Through my research, I’ve also learned that many pharmaceutical companies have hosted patient groups, organizations, and websites which offered an avenue of support to those who suffer from various conditions. Advertising watchdogs refer to this tactic as “Condition and Behavioral Targeted Advertising,” using unbranded sites to reach a target audience with a specific condition. It’s been described as “specialized health portals and networks specifically created to target consumers based on particular conditions or concerns” through “the use of online video and websites to raise the awareness of a particular disease or condition…designed as educational sites, where individuals can share their experiences with various treatments.” The phrase that really makes my Spider Senses tingle: “specifically created to target consumers based on particular conditions or concerns.”
Eisai, Inc., a pharmaceutical company that manufactures an anti-epileptic drug, owns www.livingwithepilepsy.com. The domain was secured in 2005, but the webpage is no longer active. In 2009, Eisai, Inc. started the unbranded site www.livingwithLGS.com, another epilepsy site which includes “treatment options, transitioning a child to adult care, videos, and tools and resources for caregivers, including a customizable Doctor Discussion Guide.” The site is still active today.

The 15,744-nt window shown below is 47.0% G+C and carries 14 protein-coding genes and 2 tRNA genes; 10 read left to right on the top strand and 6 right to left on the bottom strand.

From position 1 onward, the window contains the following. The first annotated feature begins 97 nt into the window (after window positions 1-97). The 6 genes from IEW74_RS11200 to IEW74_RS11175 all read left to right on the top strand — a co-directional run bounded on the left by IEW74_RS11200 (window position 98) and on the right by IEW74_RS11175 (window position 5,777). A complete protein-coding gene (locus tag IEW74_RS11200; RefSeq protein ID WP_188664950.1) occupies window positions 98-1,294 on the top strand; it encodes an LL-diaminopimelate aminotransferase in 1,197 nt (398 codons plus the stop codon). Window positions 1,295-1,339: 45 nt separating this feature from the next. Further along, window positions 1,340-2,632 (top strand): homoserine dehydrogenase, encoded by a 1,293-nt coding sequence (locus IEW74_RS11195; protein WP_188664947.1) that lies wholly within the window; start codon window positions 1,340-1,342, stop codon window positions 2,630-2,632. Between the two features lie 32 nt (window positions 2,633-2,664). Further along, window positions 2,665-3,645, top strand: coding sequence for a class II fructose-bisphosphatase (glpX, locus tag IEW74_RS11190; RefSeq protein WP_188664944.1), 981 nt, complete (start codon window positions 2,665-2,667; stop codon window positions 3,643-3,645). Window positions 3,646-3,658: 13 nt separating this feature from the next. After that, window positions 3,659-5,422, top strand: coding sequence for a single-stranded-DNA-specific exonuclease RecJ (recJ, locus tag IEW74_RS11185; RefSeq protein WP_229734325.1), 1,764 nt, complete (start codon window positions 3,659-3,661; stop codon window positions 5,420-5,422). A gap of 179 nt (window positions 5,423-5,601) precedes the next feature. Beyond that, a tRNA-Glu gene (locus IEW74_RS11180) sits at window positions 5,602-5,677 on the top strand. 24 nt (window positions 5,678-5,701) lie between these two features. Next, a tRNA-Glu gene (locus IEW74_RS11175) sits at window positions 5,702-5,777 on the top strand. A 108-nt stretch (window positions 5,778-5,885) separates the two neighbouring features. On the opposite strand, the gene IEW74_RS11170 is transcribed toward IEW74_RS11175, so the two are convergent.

Likewise, in 2001 www.parkinsonshealth.com was launched. It was owned and run by Teva Neuroscience, a pharmaceutical company that manufactures drugs used in the treatment of (you guessed it…) Parkinson’s Disease. Teva Neuroscience even produced a brochure, claiming Parkinsonshealth.com and Parkinson’s Support Solutions were “a comprehensive support program designed to provide the financial resources, support, and education patients and caregivers need.” And the only place that Teva Neuroscience was referenced in the entire brochure? The small print at the bottom of the very last page…If the consumer wasn’t looking for it, the brochure would have read as a completely unbiased publication without any fiduciary interest. The webpage is no longer up and running.
And this sounds much like what AbbVie appears to be doing with SpeakEndo.
I’d really, truly like to think that AbbVie is only reaching out to those in need, spreading awareness of an often misunderstood and neglected disease. But my brain keeps circling back to the fear of their motivation. I truly hope theirs intentions in setting up SpeakEndo.com were not to prey on those who suffer and seek relief from the pain of Endometriosis, nor to gain from the seemingly-perfect timing of the projected approval and launch date of their drug Elagolix.
Regardless, I am still so verypleased that someone (even if they are Big Pharma) are out there raising awareness of Endometriosis and bringing sufferers together. I can’t say this enough: I hope their intentions are pure and their motivation is appropriate.
~ Again, I am a layman. I do not hold any college degrees, nor mastery of knowledge. Please take what I say with a grain of salt. If curious, do your own research 😉 Validate my writings. Or challenge them. And ALWAYS feel free to consult with your physician. Always. Yours ~ Lisa